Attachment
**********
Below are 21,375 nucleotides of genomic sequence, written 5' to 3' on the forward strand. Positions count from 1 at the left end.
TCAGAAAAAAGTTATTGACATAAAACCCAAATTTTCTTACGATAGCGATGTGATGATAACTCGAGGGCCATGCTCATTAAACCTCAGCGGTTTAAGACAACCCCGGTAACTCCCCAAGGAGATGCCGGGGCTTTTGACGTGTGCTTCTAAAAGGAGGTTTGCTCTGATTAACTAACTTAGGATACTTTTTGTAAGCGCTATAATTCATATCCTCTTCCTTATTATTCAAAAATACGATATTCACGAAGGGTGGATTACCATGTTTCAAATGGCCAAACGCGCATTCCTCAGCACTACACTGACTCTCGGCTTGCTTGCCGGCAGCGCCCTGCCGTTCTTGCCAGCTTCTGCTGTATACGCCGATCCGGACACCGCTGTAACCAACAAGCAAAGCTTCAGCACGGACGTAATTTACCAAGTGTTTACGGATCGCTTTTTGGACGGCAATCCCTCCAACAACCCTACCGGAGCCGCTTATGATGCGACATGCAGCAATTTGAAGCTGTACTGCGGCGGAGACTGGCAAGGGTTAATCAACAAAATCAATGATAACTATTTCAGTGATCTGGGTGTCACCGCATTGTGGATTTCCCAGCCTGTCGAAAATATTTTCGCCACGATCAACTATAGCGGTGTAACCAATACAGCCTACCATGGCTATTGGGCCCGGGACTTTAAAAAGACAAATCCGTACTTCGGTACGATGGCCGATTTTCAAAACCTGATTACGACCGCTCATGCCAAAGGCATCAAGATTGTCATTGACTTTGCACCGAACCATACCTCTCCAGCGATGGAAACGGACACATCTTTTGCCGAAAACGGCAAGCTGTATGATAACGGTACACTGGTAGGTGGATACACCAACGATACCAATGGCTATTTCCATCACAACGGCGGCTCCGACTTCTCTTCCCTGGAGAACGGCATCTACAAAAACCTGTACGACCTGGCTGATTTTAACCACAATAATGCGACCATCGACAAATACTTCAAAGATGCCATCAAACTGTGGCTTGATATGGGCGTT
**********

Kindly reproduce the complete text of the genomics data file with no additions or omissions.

Below are 21,375 nucleotides of genomic sequence, written 5' to 3' on the forward strand. Positions count from 1 at the left end.
TCAGAAAAAAGTTATTGACATAAAACCCAAATTTTCTTACGATAGCGATGTGATGATAACTCGAGGGCCATGCTCATTAAACCTCAGCGGTTTAAGACAACCCCGGTAACTCCCCAAGGAGATGCCGGGGCTTTTGACGTGTGCTTCTAAAAGGAGGTTTGCTCTGATTAACTAACTTAGGATACTTTTTGTAAGCGCTATAATTCATATCCTCTTCCTTATTATTCAAAAATACGATATTCACGAAGGGTGGATTACCATGTTTCAAATGGCCAAACGCGCATTCCTCAGCACTACACTGACTCTCGGCTTGCTTGCCGGCAGCGCCCTGCCGTTCTTGCCAGCTTCTGCTGTATACGCCGATCCGGACACCGCTGTAACCAACAAGCAAAGCTTCAGCACGGACGTAATTTACCAAGTGTTTACGGATCGCTTTTTGGACGGCAATCCCTCCAACAACCCTACCGGAGCCGCTTATGATGCGACATGCAGCAATTTGAAGCTGTACTGCGGCGGAGACTGGCAAGGGTTAATCAACAAAATCAATGATAACTATTTCAGTGATCTGGGTGTCACCGCATTGTGGATTTCCCAGCCTGTCGAAAATATTTTCGCCACGATCAACTATAGCGGTGTAACCAATACAGCCTACCATGGCTATTGGGCCCGGGACTTTAAAAAGACAAATCCGTACTTCGGTACGATGGCCGATTTTCAAAACCTGATTACGACCGCTCATGCCAAAGGCATCAAGATTGTCATTGACTTTGCACCGAACCATACCTCTCCAGCGATGGAAACGGACACATCTTTTGCCGAAAACGGCAAGCTGTATGATAACGGTACACTGGTAGGTGGATACACCAACGATACCAATGGCTATTTCCATCACAACGGCGGCTCCGACTTCTCTTCCCTGGAGAACGGCATCTACAAAAACCTGTACGACCTGGCTGATTTTAACCACAATAATGCGACCATCGACAAATACTTCAAAGATGCCATCAAACTGTGGCTTGATATGGGCGTT